The relationship between the brothers, or birds, has such subtle shades of nuance in this episode; each has the opportunity to hurt the other, but fails to exploit it. Ray could have stolen more than the $10,000 that he did, but only took what he felt he was due. Emmit, speaking to Varga at the end, could have sicced Varga on Ray and gotten him out of the way, but chose to describe him as a loser instead. While it’s true that Emmit believes his brother is a loser, the look on McGregor’s face shows a genuine concern that he’s navigating dangerous territory here and could get his brother killed. They may not get along terribly well, but the Stussys do care about each other, make no mistake. Esau and Jacob these two are not, despite what Varga says.
After this, however, the leitmotifs start to wear thematically thin in places. Sy being accompanied by the bassoon is fitting, but matching him with the grandfather is so poorly connected to the source material that it becomes distracting. This is a disservice to the anxious energy Michael Stuhlbarg brings in the role, which is disappointing. He’s so entertaining squirming in his seat while being questioned by Winnie, or when he’s trying to intimidate Ray without breaking eye contact but can’t find the handle of his car door. Even though the music itself fits, the character matchup is a disaster, and that’s a shame for Sy. The exact same problem presents itself with the kettle drums of the hunters, who are not parallels of Yuri Gurka and his tiny sidekick. The hunters in the original story are heroic, while these guys are working for the wolf.
Speaking of wolves, I wrote in an earlier review about the lupine quality of David Thewlis’s V.M. Varga, which was apparently something the Fargo team was indeed going for. The menacing French horns of Peter’s nemesis have accompanied more intimidating villains in the past, but they really work for the peculiar Varga, as well. The oral fixation the directors seem to have with the character pays off here, with the revelation that Varga binges and purges not coming across as terribly surprising, despite the fact that I’ve never seen a villain with this issue before. It has something to do with the constant, lingering shots of the man’s tongue crawling across his disfigured teeth like some disgusting pink beetle. Yet in contrast with his repulsive appearance, he takes notes from Gus Fring when he folds up a towel to kneel on while he pukes. This duality is important later on.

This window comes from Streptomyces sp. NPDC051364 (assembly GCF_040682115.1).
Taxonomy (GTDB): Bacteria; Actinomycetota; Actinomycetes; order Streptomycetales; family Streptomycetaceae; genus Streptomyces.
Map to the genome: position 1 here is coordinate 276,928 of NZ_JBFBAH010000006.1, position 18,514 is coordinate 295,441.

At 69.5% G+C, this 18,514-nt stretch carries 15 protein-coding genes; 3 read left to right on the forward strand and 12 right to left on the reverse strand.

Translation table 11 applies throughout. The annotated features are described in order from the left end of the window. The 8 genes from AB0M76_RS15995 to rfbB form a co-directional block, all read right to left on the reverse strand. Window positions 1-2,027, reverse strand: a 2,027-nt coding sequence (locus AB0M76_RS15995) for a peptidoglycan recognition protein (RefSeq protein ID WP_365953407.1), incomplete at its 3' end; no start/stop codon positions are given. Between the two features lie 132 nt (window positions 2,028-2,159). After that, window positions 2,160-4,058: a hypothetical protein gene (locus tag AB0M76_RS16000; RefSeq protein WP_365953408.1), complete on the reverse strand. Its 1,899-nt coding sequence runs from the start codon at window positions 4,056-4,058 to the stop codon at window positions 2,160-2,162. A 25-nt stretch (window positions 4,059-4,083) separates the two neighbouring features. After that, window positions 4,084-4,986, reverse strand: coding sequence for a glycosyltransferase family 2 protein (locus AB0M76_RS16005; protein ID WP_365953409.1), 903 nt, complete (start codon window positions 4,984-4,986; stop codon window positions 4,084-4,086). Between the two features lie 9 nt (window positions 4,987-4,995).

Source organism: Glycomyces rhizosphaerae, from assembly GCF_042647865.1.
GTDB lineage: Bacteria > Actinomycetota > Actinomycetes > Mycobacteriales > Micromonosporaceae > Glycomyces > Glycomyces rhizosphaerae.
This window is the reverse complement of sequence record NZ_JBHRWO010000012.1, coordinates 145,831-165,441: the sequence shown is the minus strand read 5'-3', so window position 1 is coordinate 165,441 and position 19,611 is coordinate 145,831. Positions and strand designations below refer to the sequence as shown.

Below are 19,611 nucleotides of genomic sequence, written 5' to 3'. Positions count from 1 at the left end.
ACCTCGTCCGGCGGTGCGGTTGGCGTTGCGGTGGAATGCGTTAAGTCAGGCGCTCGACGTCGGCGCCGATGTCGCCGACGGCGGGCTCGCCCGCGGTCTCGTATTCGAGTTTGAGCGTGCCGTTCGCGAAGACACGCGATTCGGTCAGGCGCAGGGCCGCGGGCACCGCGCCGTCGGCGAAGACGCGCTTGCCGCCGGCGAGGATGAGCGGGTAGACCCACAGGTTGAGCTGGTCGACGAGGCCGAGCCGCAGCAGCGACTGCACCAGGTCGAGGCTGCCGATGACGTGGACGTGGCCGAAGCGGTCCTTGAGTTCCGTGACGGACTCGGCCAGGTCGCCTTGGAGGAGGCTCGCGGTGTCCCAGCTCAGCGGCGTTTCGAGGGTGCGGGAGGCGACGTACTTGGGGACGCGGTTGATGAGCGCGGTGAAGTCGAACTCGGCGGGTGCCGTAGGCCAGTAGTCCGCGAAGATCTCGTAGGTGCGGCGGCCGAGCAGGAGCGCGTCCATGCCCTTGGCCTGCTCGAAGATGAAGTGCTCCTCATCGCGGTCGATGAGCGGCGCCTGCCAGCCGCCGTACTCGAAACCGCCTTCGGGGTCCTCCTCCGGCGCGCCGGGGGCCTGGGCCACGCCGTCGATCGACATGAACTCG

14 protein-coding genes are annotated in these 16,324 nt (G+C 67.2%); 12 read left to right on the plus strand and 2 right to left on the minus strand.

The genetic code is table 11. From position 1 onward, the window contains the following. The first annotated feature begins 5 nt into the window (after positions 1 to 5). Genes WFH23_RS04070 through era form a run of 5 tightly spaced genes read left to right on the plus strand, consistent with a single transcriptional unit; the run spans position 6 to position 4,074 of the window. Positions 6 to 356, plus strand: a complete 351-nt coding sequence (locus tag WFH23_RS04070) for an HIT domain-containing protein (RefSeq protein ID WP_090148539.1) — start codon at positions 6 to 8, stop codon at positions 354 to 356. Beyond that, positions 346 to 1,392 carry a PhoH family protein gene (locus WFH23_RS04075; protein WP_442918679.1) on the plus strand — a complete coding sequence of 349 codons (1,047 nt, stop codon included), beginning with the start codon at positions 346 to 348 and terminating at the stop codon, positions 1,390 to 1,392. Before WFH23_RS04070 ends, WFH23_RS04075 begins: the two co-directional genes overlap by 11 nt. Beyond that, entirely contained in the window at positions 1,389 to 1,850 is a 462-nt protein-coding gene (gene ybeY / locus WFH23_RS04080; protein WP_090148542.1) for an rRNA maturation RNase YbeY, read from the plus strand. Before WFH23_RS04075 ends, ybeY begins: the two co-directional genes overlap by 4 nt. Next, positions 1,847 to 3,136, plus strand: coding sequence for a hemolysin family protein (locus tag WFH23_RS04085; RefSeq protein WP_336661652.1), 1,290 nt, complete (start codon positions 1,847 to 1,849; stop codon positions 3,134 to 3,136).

Finally, we have Peter’s soaring string quartet chasing Gloria as she drives down a recently-plowed road on the tail of solving her step-father’s murder. By the end of the episode, Gloria’s encounter with Winnie (who is absolutely profanely delightful) seems to have her primed to figure out what actually happened to Ennis Stussy, but what is truly fascinating here is the relationship her Prokofiev counterpart sets her up for having with Varga, the wolf.
Remember that Peter is a Young Pioneer, or a member of a communist organization for children. He is a “man of the people,” which is in no way coincidental in an episode where Varga speaks of “pitchfork peasants with murder in their eyes” rising against the suffocating power of the One Percent. As he mentions this, there is a quick shot of him seated at a computer, spying on Emmit, under the leery eyes of a Stalin portrait. The constant references to Russia (including the Prokofiev themes themselves) and Soviet communism juxtaposed with Varga’s fear of the people at the bottom rising up leave us with the feeling that Gloria will be the one to take him down. Consider, after all, how when Ray mentions that “they always try to screw ya,” her casual reply is “They try,” before confidently striding along on her way. Varga is right to be afraid.
What did you guys think?